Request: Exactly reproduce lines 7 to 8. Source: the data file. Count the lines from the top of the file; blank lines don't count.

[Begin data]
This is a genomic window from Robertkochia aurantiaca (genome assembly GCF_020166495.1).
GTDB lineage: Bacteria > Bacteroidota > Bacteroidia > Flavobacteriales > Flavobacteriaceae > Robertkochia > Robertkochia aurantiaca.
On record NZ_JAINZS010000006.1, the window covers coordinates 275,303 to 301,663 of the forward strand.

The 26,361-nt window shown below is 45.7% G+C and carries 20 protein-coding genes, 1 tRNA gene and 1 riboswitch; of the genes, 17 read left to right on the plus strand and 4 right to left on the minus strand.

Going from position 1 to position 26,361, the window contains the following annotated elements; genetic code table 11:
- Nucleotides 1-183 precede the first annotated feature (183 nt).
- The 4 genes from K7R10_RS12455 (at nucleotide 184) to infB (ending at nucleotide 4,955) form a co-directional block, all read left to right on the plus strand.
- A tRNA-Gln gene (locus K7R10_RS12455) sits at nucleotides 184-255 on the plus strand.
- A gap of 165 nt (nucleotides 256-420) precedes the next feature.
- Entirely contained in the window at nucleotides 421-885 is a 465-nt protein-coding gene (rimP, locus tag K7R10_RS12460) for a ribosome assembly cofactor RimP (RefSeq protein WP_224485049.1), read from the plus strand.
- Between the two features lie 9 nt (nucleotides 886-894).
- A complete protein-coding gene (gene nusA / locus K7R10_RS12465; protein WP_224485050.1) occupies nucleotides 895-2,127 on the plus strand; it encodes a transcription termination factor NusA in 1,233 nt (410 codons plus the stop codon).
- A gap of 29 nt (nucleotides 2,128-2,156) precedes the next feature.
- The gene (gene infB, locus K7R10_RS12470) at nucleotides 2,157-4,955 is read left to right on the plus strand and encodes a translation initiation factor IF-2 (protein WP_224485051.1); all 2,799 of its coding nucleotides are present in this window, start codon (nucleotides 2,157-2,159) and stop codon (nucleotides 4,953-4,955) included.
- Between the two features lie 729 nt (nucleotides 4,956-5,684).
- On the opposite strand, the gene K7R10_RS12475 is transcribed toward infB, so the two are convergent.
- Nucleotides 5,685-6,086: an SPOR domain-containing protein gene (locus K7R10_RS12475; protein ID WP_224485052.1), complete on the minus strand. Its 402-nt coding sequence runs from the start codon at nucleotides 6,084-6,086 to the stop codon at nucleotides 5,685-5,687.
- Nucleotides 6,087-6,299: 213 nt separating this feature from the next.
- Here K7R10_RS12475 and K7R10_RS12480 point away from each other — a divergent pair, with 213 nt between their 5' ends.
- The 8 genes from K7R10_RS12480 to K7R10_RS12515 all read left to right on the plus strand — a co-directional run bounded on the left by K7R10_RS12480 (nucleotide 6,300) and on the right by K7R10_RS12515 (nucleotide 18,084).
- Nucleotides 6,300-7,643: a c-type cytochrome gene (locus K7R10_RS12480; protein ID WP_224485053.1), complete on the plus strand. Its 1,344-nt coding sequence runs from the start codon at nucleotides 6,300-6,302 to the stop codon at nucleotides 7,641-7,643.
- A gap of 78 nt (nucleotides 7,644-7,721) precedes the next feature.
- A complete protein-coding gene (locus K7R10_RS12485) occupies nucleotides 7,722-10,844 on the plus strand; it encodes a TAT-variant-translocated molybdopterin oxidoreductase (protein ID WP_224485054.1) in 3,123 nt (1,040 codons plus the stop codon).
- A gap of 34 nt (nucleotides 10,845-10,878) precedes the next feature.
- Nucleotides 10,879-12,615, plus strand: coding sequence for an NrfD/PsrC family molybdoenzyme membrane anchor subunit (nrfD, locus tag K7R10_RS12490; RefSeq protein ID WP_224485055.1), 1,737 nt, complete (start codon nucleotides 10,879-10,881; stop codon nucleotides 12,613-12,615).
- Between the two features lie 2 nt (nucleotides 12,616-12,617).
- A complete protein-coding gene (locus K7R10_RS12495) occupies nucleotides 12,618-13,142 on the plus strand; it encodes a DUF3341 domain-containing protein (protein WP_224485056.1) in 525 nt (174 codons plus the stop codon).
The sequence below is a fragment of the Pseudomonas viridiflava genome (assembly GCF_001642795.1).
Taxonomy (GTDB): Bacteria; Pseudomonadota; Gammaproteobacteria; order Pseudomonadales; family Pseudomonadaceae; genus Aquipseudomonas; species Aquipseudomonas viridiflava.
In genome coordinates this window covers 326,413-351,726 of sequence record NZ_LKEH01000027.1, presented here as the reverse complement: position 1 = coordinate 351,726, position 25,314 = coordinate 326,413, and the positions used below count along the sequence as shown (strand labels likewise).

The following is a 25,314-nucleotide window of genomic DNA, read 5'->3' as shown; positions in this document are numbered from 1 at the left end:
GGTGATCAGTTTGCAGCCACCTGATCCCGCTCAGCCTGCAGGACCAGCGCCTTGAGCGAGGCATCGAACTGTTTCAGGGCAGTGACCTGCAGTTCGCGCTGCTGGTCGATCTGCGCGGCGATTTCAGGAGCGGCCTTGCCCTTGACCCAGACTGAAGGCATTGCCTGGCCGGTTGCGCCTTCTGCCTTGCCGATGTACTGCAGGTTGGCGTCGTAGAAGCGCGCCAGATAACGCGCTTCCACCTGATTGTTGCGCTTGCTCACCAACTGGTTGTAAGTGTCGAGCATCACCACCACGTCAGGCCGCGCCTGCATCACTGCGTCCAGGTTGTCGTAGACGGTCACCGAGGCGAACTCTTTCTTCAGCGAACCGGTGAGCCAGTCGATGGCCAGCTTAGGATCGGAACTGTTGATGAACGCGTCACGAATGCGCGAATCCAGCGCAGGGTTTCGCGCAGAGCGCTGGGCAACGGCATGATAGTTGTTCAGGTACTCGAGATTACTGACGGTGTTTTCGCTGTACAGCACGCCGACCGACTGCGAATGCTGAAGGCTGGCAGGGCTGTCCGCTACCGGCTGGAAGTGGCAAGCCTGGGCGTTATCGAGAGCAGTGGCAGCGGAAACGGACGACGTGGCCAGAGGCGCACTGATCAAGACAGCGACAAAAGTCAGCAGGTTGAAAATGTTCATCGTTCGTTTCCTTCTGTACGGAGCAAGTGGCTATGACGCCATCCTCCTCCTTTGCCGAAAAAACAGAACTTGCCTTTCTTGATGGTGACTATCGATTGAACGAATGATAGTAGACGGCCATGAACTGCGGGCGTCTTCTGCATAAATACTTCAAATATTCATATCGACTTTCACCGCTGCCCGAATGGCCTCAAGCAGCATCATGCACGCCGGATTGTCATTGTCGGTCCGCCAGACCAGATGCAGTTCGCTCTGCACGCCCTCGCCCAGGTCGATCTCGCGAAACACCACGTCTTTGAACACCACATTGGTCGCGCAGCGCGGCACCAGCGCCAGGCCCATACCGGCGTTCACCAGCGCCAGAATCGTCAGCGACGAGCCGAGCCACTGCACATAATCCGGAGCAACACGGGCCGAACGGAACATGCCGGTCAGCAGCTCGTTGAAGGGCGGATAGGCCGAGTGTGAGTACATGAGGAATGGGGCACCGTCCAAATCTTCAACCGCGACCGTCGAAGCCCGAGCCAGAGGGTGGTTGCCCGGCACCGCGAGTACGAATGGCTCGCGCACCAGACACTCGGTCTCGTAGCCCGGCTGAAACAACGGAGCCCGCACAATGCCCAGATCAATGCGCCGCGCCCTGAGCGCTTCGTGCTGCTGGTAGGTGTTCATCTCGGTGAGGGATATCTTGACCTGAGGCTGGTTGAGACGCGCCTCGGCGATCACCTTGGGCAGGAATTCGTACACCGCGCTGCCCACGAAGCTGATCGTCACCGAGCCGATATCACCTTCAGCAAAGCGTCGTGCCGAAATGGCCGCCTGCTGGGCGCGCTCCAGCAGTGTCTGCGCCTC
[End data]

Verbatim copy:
- The 4 genes from K7R10_RS12455 (at nucleotide 184) to infB (ending at nucleotide 4,955) form a co-directional block, all read left to right on the plus strand.
- A tRNA-Gln gene (locus K7R10_RS12455) sits at nucleotides 184-255 on the plus strand.